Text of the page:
That increased brightness, along with measurement techniques to suppress noise during the measurements, was critical to enabling the conclusive measurements of CCO during cognitive attention tests with a portable, noninvasive device. Such attention tests are often used with concussion patients.
What did your experiments show?
Kovelman: In our study, we asked participants to complete an attention task developed by Daniel Weissman, a professor of psychology, cognition and cognitive neuroscience. This task can be used to study healthy attention, such as attention development in children or attention dysfunction in individuals who might have a brain injury or concussion.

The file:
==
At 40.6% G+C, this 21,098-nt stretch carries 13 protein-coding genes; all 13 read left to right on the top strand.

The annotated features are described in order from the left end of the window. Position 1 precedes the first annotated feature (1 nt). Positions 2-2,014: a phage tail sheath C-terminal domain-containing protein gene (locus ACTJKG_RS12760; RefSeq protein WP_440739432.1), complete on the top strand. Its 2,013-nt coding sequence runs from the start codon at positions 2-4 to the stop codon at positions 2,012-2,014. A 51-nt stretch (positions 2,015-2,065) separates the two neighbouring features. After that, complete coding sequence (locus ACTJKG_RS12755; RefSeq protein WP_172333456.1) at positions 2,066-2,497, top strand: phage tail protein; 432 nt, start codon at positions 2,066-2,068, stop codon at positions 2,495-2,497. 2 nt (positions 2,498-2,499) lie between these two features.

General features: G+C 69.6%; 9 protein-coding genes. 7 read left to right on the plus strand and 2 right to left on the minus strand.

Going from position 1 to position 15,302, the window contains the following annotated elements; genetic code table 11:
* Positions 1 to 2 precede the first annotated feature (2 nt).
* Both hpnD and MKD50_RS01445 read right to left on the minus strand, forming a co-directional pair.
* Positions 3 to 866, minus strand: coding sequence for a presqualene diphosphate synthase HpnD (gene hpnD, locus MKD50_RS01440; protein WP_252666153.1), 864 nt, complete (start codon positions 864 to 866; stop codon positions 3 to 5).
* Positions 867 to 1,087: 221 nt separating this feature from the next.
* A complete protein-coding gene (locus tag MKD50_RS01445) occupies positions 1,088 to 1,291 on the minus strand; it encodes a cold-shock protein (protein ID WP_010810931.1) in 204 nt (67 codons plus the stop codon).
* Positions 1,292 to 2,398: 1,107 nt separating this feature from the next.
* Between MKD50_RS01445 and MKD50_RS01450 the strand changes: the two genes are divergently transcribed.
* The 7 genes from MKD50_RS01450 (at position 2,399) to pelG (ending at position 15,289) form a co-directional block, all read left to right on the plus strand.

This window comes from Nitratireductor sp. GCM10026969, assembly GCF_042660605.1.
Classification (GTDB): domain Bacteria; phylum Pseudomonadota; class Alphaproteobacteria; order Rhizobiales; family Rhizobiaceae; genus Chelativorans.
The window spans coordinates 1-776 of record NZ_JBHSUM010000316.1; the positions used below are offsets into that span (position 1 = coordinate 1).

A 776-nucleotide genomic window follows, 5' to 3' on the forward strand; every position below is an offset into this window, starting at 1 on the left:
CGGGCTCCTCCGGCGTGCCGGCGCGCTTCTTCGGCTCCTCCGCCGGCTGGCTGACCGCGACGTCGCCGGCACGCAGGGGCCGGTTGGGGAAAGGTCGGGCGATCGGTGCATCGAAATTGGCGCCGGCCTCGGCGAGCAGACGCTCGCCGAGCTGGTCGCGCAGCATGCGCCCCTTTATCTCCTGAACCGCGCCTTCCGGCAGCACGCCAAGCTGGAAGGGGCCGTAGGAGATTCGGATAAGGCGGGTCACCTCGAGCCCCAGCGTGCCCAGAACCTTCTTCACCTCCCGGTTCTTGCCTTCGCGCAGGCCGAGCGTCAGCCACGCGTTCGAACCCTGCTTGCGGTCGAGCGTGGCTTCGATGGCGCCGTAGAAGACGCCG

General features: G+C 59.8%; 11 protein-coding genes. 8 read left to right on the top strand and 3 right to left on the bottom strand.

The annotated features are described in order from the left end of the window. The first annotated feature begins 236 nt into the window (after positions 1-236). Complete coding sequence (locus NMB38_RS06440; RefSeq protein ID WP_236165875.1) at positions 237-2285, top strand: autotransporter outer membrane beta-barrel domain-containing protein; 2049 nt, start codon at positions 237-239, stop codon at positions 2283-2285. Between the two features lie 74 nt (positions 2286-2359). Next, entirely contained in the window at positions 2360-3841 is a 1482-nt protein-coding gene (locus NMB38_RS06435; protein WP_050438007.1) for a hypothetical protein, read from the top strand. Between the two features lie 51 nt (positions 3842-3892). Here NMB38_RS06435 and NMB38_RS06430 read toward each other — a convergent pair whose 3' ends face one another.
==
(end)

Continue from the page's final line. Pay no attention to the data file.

As individuals were completing this attention task, we saw an increase in oxygenated blood flow to their frontal lobe—the part of the brain that sits behind our forehead and is essential to being able to attend. Along with the increase in oxygenated blood flow, we also saw a change in the brain's CCO redox state—in other words, as oxygen supply increased, so did the consumption of the oxygen by the neurons of the frontal lobe that were busy attending to the task. This means that our new method can effectively measure brain metabolism, an index of brain function.
All cells use oxygen and energy, not just in the brain. Can this device look for trouble in other organs?
Russo: We think it can. We would have to adjust the depth of the measurement, but we may be able to observe other organs at risk of failure—for example, the heart, lungs or kidneys.